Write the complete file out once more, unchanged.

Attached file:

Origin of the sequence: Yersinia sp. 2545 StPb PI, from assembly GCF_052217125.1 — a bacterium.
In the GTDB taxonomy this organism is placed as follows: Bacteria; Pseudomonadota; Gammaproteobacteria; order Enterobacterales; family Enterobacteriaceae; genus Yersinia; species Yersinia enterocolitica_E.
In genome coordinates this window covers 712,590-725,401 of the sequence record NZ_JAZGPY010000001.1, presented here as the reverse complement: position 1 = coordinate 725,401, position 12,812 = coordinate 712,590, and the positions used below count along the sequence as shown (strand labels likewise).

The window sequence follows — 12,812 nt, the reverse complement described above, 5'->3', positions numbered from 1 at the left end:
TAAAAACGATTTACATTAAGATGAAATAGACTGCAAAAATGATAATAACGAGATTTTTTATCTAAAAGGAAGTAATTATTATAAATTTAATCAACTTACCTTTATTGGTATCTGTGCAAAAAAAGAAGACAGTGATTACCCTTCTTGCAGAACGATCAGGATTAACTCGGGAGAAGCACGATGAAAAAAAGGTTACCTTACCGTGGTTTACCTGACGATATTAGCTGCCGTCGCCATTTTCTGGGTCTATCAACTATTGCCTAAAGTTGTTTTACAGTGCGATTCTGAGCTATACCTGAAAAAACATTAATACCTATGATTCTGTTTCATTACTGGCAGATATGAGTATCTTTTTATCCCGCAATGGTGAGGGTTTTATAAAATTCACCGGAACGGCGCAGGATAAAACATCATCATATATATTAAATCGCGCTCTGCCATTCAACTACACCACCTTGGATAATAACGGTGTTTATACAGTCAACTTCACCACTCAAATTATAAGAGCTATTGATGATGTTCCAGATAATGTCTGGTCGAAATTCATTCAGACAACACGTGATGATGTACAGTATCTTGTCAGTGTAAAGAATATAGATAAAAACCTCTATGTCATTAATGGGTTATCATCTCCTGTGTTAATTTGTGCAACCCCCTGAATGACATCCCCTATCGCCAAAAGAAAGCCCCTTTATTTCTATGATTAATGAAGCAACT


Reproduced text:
Origin of the sequence: Yersinia sp. 2545 StPb PI, from assembly GCF_052217125.1 — a bacterium.
In the GTDB taxonomy this organism is placed as follows: Bacteria; Pseudomonadota; Gammaproteobacteria; order Enterobacterales; family Enterobacteriaceae; genus Yersinia; species Yersinia enterocolitica_E.
In genome coordinates this window covers 712,590-725,401 of the sequence record NZ_JAZGPY010000001.1, presented here as the reverse complement: position 1 = coordinate 725,401, position 12,812 = coordinate 712,590, and the positions used below count along the sequence as shown (strand labels likewise).

The window sequence follows — 12,812 nt, the reverse complement described above, 5'->3', positions numbered from 1 at the left end:
TAAAAACGATTTACATTAAGATGAAATAGACTGCAAAAATGATAATAACGAGATTTTTTATCTAAAAGGAAGTAATTATTATAAATTTAATCAACTTACCTTTATTGGTATCTGTGCAAAAAAAGAAGACAGTGATTACCCTTCTTGCAGAACGATCAGGATTAACTCGGGAGAAGCACGATGAAAAAAAGGTTACCTTACCGTGGTTTACCTGACGATATTAGCTGCCGTCGCCATTTTCTGGGTCTATCAACTATTGCCTAAAGTTGTTTTACAGTGCGATTCTGAGCTATACCTGAAAAAACATTAATACCTATGATTCTGTTTCATTACTGGCAGATATGAGTATCTTTTTATCCCGCAATGGTGAGGGTTTTATAAAATTCACCGGAACGGCGCAGGATAAAACATCATCATATATATTAAATCGCGCTCTGCCATTCAACTACACCACCTTGGATAATAACGGTGTTTATACAGTCAACTTCACCACTCAAATTATAAGAGCTATTGATGATGTTCCAGATAATGTCTGGTCGAAATTCATTCAGACAACACGTGATGATGTACAGTATCTTGTCAGTGTAAAGAATATAGATAAAAACCTCTATGTCATTAATGGGTTATCATCTCCTGTGTTAATTTGTGCAACCCCCTGAATGACATCCCCTATCGCCAAAAGAAAGCCCCTTTATTTCTATGATTAATGAAGCAACT